It is known that early childhood physical education plays an important role in the life of any child because it gives an opportunity to improve not only physical wellness, but it also assists and improves both mental and emotional development of children at an early age, from infancy to kindergarten.
In a physical aspect, those children who widely participate in physical education at an early childhood age will be able to start fighting against increasing obesity. According to the opinion of some experts in the sphere of dietology, obesity has its roots in early childhood, and cannot appear spontaneously in adults. It is known that the number of overweight children in the United States has been constantly increasing since the 1960-1970’s. According to the statistical data, by 2000, the number of overweight American children and adolescents has been increased to about 15.4%. Today this critical number is about 25%. (Butler, 2000, p.28)
Moreover, early childhood physical education as an important part of childhood development can help young children to expend some part of their huge energy so that they will be able to focus their attention to other learning activities such as reading, counting, drawing which require quiet and undisturbed atmosphere during the seated lesson.
Taking into consideration the above mentioned facts, it is necessary to pay special attention to early childhood physical education. This issue is referred to both the parents who should take care of the future health of their young children, and teachers of pre-school educational institutions who should realize the importance of implementation of special physical education programs for children from infancy to kindergarten. (Butler, 2000, p.32)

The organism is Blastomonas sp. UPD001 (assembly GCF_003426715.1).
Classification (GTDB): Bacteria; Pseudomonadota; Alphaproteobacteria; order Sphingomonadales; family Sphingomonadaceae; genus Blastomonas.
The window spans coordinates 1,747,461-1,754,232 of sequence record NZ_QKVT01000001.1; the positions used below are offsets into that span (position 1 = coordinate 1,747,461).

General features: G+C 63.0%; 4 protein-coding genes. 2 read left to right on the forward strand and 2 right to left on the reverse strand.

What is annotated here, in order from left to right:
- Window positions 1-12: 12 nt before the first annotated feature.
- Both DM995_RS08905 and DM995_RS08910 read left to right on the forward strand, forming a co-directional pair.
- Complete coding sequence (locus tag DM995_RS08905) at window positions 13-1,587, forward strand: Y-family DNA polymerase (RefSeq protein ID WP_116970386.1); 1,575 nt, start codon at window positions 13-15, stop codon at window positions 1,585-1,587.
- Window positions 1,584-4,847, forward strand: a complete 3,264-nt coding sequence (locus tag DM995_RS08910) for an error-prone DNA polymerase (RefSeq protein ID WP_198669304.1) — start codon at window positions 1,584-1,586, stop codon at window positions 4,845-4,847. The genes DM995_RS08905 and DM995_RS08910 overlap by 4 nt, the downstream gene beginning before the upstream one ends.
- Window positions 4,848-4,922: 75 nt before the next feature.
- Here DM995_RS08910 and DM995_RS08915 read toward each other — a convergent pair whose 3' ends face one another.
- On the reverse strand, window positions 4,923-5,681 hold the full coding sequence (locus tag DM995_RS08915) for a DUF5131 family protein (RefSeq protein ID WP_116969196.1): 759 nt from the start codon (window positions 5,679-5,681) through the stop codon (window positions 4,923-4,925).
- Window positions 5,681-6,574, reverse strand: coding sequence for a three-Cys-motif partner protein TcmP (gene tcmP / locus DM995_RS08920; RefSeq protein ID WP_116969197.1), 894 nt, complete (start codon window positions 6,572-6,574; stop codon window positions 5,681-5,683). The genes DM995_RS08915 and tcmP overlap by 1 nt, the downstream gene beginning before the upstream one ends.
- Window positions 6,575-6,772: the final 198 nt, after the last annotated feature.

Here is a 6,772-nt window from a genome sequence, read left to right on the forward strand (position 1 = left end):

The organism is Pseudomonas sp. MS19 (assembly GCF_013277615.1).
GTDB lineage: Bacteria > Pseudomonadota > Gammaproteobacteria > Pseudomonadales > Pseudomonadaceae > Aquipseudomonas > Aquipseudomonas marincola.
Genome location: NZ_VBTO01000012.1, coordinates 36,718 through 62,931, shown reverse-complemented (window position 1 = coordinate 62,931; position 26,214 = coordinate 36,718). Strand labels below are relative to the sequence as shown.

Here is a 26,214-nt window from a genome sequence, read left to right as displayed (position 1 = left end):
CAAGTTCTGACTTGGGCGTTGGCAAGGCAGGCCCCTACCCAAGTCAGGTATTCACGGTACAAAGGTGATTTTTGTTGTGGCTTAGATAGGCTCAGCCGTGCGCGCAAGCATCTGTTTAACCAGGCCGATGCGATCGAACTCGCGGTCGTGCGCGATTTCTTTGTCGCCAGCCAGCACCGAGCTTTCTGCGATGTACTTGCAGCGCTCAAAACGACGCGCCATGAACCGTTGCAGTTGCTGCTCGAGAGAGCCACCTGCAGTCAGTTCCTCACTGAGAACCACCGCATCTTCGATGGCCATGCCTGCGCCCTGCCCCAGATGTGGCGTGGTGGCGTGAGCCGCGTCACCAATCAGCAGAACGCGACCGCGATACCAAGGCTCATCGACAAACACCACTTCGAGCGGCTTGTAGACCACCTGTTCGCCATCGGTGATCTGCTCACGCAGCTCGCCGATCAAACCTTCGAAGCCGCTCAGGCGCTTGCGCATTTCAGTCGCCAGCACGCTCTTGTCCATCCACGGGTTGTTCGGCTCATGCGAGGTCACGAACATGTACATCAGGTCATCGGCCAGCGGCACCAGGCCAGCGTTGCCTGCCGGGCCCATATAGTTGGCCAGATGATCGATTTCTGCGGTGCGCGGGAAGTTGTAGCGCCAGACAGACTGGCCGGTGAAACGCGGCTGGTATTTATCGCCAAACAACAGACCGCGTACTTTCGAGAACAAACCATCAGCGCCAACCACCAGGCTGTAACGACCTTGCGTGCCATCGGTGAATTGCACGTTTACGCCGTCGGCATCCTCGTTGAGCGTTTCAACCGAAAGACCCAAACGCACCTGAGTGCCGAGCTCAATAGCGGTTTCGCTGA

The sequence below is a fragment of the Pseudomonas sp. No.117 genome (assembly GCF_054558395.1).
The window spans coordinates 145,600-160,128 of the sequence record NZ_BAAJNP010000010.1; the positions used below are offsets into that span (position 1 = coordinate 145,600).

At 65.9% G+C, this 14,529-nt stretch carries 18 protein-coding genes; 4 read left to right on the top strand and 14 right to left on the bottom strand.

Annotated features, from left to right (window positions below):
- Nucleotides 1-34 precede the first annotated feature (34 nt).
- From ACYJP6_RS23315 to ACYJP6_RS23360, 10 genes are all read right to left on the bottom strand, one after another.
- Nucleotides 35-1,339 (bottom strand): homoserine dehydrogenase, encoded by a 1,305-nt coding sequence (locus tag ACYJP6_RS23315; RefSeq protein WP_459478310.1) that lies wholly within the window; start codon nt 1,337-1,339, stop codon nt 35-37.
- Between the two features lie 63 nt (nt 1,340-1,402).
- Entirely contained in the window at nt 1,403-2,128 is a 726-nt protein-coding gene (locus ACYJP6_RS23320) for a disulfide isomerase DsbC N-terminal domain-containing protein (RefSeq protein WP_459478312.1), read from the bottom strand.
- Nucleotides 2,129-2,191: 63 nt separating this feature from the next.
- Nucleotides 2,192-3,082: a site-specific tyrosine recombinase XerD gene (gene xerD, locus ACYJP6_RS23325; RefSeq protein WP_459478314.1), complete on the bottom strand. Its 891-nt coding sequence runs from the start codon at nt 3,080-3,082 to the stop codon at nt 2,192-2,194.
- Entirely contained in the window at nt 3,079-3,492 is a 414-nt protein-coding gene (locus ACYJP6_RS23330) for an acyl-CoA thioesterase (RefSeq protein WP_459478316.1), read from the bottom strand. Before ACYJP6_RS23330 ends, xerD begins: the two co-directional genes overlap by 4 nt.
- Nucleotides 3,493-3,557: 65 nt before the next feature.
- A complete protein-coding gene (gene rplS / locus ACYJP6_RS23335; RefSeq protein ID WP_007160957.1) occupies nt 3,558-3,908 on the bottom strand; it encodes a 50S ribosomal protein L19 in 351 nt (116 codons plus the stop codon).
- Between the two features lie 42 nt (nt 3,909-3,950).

My goal in this paper is to discuss the importance of quality physical education in early childhood settings and to prove the fact that early childhood physical education activities can provide a great deal of benefits to young children.
DEFINITION OF THE TERM PHYSICAL EDUCATION AND SOME FACTS FROM ITS HISTORY
The term physical education denotes some well-organized educational process or instruction which is focused on motor activities and which assists in the proper physical growth, good health condition, and balanced body image of the individual.
It is known that the historical roots of physical education go back to Ancient China of c.2500 B.C., where people created an effective and well-developed system of exercise and physical training. Besides, in ancient Greece the Athenians were engaged in both physical and mental development. They developed gymnastics and other kinds of sports and assigned them an important educational value. In Roman Empire, physical education was awarded the status of military training. During the period of Renaissance, there was a special interest in physical education as a vital part of the general individual’s development. However, in 19-th century, the systems of gymnastics were rapidly developed in countries of Europe, including the USA, Germany, Sweden, and England. Later, a new system of education led to compulsory physical training in American public schools and to establish the course of physical education in all American colleges and universities.